… for me to – simply through Executive Order – ignore those Congressional mandates would not conform with my appropriate role as President.
He then excoriated Obama for taking exactly the action he had described as unconstitutional.
He praised, at least in title, President Trump for defending the Constitution by rescinding DACA, but encouraged Congress to enact an equivalent law protecting Americans brought here as immigrant children.
As might be expected, some conversation resulted.
From Dave Dubya:
While it may be constitutional to obstruct everything proposed by the people’s choice for president, it is not moral. It would be moral if the president is abusing power to the degree it harms people or it profits him and his family and cronies. (Ring a bell?)
Unwillingness to compromise is a totalitarian tactic, not that of a representation democratic republic.
DACA makes America greater. In no way does it harm the general welfare or security of the country. It is a moral, sane and compassionate approach. None of these qualities is demonstrated by the Republican Party.
It was congress’s dereliction of their duty that prompted Obama’s compassionate priority in immigration enforcement.
Unfortunately Republicans and Trump are not as compassionate as Mr. Paine.
From Burr Deming:
If I recall correctly. President Obama was told by the Office of Legal Council in the Justice Department and by the Council to the President that his statement was incorrect.
Only then did the President issue his Executive Order, instituting DACA. I believe both the OLC and the President’s legal council pointed to similar Executive Orders going back to President Reagan.
Mr. Paine boasts of his willingness to change his mind when confronted by evidence, but would deny President Obama the same right.
From T. Paine:
The amnesty Reagan signed was a bill that came to him from CONGRESS, where constitutional authority to draft laws happens to reside.
The fact that Obama found sympathetic folks within his own Justice Department green-lighting him to usurp congress’ duties in drafting such a law is hardly surprising. It certainly doesn’t rise to the level of evidence of President Obama doing the right thing constitutionally as he once again ignored the balance of powers in our federal government with its checks and balances, Mr. Deming.
It is amazing the lengths some folks will go in twisting things to justify “their side’s” actions.
From Burr Deming:
Thank you, T. Paine.
I can see how you would overlook Reagan’s Executive Order . It is an oversight that seems to be shared universally by conservatives.
The Immigration Reform and Control Act of 1986 did not cover many spouses and children of those immigrants that were covered. So Reagan, on his own authority, issued an order that did cover those people. Seems he thought it cruel to divide families unnecessarily.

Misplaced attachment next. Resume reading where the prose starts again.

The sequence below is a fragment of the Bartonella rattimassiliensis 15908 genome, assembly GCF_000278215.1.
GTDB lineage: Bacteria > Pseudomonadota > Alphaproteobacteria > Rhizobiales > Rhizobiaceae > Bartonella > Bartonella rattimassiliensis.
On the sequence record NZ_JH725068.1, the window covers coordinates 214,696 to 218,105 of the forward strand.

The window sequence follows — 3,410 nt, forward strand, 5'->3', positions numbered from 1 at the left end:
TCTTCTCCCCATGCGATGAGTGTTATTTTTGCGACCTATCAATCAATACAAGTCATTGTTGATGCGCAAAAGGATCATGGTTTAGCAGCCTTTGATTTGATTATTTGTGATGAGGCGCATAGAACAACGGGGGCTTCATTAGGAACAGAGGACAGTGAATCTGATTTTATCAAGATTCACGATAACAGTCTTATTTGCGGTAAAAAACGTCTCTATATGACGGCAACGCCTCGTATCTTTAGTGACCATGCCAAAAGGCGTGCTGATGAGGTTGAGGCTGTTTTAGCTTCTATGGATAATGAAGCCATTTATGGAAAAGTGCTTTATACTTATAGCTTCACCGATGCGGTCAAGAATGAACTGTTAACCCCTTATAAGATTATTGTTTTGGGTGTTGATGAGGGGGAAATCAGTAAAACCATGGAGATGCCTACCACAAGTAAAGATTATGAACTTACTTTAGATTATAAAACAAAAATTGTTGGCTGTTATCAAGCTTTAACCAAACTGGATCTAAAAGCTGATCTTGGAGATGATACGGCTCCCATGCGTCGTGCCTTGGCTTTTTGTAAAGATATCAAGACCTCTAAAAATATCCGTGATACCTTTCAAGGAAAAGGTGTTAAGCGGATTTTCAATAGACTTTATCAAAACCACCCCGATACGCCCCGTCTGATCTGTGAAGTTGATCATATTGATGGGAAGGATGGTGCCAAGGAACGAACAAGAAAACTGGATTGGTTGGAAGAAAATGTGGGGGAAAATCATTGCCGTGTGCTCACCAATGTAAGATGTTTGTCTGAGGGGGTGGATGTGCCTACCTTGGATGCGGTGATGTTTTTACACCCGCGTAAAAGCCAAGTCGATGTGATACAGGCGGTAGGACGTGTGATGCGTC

There was a key difference. President Reagan permanently changed the immigration status of immigrants, so they remain safe forever.
President Obama only provided a temporary reprieve, which is what creates problems now.
Conservatives have a bad case of partisan amnesia when it comes to Reagan’s sense of humanity, objecting as they do to the humanity forming the basis of Obama’s action.
Present company excepted, of course.
From T. Paine:
If what you say is true about President Reagan’s subsequent executive order changing the status of spouses and children of illegal immigrants is true, Mr. Deming, and I have no reason to believe it is not, then Reagan also violated the constitution in his role as president. It was not his place to effectively draft such a law via executive order.
Further, it was patently unnecessary to do so on top of that. With Tip O’Neil in control of the House, I have no doubt Reagan could have worked with congress to so amend their immigration law to include spouses and children.
Reagan was wrong in doing so.
From Burr Deming:
I am humbled by your faith in my honesty. However, it is redundant. The public record is available on a plenitude of sites. Here is one of the better sources.
As with Obama, President Reagan’s Council to the President, as well as the Office of Legal Council in the Justice Department, told him his action was constitutional, and well within the law.
Of course, like the parallel groups in the Obama and the Bush administrations, they did not have the benefit of your own expertise. Sadly, all three Presidents were forced to act without your legal wisdom.
From T. Paine:
Evidently they all needed my legal counsel since in each case the checks and balances of our government, as setup by our founders in the U.S. Constitution, was ignored in each matter. The fact that some damned lawyers supposedly found legally ambiguous loopholes that got past the clear and unmistakable fact that the Executive Branch enforces laws and does not write them must have escaped them.
Shakespeare was right. “First, kill all of the lawyers.”